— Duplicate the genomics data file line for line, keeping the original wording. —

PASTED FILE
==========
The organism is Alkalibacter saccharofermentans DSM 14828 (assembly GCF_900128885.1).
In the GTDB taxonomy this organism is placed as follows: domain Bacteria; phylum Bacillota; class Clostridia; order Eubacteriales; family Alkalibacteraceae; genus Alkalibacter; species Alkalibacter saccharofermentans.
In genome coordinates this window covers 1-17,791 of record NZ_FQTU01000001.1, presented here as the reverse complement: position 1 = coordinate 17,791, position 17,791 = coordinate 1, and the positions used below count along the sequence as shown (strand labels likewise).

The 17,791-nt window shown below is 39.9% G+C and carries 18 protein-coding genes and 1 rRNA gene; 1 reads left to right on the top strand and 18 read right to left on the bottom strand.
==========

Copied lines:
The organism is Alkalibacter saccharofermentans DSM 14828 (assembly GCF_900128885.1).
In the GTDB taxonomy this organism is placed as follows: domain Bacteria; phylum Bacillota; class Clostridia; order Eubacteriales; family Alkalibacteraceae; genus Alkalibacter; species Alkalibacter saccharofermentans.
In genome coordinates this window covers 1-17,791 of record NZ_FQTU01000001.1, presented here as the reverse complement: position 1 = coordinate 17,791, position 17,791 = coordinate 1, and the positions used below count along the sequence as shown (strand labels likewise).

The 17,791-nt window shown below is 39.9% G+C and carries 18 protein-coding genes and 1 rRNA gene; 1 reads left to right on the top strand and 18 read right to left on the bottom strand.